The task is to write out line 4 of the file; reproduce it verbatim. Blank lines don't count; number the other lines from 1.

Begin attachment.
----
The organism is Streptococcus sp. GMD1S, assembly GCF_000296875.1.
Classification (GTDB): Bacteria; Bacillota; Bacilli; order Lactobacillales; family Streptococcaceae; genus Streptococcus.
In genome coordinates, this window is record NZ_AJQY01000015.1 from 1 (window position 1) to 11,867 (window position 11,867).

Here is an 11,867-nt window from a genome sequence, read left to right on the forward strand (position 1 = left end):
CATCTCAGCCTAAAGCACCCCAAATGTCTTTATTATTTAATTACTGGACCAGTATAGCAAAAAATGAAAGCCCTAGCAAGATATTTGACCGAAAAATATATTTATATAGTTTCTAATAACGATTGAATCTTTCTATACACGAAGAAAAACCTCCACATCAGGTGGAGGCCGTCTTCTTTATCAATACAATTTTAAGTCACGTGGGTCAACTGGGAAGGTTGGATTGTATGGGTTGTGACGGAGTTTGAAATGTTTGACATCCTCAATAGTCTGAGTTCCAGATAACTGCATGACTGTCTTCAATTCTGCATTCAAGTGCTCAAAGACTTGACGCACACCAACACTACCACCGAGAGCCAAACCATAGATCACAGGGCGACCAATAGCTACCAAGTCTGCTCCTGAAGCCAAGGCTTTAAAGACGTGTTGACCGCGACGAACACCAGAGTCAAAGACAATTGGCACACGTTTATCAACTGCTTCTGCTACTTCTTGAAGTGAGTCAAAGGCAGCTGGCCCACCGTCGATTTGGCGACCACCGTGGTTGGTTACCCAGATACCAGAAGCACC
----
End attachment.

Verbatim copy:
Here is an 11,867-nt window from a genome sequence, read left to right on the forward strand (position 1 = left end):